Microscopes have come a long way since the initial versions. With the advent of time, many types of microscopes have been able to study intricate objects, even cells. Cells are the building blocks of living organisms and are not visible to the naked eye. That is why humans have used microscopes for a long time to observe cells and their properties. But what microscope can see cells?
You can see microscopes with a light microscope and an electron microscope. However, the observations vary. Keep reading to know how you can see cells under microscopes.
But first, here’s an overview of cells for you:
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What are Cells?
Cells are the building blocks of living organisms. They are so small that you cannot see them without a microscope. Despite being microscopic, cells have numerous organelles that work together to sustain life. The nucleus helps transfer hereditary information through generations, while the mitochondria supply energy for cellular functions. Besides the nucleus and mitochondria, cells have many other organelles, including cell membranes, ribosomes, endoplasmic reticulum, Golgi apparatus, lysosomes, etc.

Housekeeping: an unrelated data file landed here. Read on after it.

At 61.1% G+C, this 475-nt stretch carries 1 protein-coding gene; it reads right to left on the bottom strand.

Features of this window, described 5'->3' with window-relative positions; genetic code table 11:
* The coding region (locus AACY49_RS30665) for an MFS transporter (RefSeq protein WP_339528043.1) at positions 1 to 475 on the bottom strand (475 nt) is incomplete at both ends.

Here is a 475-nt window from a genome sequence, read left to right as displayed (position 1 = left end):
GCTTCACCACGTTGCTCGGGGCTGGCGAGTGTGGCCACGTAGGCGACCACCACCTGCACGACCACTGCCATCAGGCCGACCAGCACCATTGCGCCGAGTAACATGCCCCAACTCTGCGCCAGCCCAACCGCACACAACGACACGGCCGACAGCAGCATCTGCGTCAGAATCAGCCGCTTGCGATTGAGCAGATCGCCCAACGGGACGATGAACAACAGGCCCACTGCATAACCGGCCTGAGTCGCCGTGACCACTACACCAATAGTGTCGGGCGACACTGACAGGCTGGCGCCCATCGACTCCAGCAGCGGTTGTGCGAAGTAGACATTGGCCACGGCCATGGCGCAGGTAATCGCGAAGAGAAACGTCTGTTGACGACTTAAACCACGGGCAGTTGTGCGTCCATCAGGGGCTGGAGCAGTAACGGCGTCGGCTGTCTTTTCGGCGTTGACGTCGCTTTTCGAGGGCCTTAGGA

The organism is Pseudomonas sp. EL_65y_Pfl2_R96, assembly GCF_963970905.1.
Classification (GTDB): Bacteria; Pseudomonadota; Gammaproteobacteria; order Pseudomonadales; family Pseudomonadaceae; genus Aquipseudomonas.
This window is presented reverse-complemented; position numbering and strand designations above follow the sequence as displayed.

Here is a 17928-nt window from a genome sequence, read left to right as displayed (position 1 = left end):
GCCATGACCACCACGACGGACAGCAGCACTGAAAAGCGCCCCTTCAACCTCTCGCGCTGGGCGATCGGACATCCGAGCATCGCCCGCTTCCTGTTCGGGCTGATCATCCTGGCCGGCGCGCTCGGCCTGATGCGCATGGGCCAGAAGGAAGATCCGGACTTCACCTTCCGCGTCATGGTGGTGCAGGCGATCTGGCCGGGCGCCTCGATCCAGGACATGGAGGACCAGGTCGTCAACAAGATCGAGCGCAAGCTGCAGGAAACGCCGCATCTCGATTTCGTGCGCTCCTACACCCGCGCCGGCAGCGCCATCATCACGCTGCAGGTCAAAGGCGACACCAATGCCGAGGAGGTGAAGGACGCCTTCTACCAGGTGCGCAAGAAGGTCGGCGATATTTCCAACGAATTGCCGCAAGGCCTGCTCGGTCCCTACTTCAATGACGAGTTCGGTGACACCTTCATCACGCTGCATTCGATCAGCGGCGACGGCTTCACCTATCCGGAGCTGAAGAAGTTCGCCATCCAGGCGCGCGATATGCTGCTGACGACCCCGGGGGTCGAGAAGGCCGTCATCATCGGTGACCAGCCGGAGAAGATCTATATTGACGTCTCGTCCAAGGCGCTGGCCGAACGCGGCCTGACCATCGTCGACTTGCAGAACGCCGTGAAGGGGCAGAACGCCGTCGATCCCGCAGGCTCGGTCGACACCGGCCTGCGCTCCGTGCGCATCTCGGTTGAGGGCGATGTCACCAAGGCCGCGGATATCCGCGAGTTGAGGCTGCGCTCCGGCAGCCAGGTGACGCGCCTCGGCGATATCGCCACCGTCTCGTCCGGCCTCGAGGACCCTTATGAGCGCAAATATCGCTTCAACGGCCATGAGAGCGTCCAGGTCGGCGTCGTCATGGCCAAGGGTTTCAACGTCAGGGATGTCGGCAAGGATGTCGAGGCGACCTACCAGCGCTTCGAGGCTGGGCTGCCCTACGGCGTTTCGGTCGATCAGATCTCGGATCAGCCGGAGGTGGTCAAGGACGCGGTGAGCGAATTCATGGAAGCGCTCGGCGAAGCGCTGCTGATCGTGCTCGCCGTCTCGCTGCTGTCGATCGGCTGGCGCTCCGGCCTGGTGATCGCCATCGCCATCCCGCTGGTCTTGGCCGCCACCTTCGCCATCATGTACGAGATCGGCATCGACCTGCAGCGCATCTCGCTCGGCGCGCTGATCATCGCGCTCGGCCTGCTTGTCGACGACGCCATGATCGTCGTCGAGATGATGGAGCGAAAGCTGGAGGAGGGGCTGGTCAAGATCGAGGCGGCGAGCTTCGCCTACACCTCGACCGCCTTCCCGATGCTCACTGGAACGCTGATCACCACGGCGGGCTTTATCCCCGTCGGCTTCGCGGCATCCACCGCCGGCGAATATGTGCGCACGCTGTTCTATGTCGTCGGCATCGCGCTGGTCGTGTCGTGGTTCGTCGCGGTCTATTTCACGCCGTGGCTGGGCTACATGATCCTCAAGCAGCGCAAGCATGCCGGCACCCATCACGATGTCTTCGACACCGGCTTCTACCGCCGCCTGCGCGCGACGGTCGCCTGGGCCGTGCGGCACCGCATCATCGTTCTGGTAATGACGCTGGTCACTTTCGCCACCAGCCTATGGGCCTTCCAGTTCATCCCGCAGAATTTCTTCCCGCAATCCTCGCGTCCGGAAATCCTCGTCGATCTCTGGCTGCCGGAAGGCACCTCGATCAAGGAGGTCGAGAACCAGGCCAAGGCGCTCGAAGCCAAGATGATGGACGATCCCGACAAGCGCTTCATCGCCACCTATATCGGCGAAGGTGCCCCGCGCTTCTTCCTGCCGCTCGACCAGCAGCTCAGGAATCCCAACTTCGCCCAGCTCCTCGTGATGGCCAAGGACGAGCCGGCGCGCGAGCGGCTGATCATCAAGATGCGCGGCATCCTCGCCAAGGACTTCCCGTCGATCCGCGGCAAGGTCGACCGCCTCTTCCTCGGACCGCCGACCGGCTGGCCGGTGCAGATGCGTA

How Small are Cells?
You might wonder how small cells are that you need to see them under a microscope!
Generally, cells range between 1µm and 100µm. Plant cells are larger than animal cells and microorganisms due to the presence of a cell wall. For example, the smallest bacteria is only 0.2 µm, while plant cells can be as large as 100µm.
Who First Discovered Cells?
Robert Hooke was the first person to see cells in 1665. He used a microscope with three lenses and an illuminator which enlarged the specimens. He observed a thin piece of cork under the microscope to observe its structure. The cork seemed like it was made of tiny pores that Hooke named “cells” as they reminded him of cells in a monastery.
He mentioned in his book Micrographia, “I could exceedingly plainly perceive it to be all perforated and porous, much like a Honey-comb, but that the pores of it were not regular… these pores, or cells,…were indeed the first microscopic pores I ever saw, and perhaps, that were ever seen, for I had not met with any Writer or Person, that had made any mention of them before this…”